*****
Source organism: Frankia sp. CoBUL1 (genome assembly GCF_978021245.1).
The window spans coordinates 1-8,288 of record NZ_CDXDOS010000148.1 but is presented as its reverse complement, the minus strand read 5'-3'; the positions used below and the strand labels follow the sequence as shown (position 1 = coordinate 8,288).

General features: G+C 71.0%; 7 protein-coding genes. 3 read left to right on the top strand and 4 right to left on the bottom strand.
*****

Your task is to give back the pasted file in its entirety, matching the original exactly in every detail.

Source organism: Frankia sp. CoBUL1 (genome assembly GCF_978021245.1).
The window spans coordinates 1-8,288 of record NZ_CDXDOS010000148.1 but is presented as its reverse complement, the minus strand read 5'-3'; the positions used below and the strand labels follow the sequence as shown (position 1 = coordinate 8,288).

General features: G+C 71.0%; 7 protein-coding genes. 3 read left to right on the top strand and 4 right to left on the bottom strand.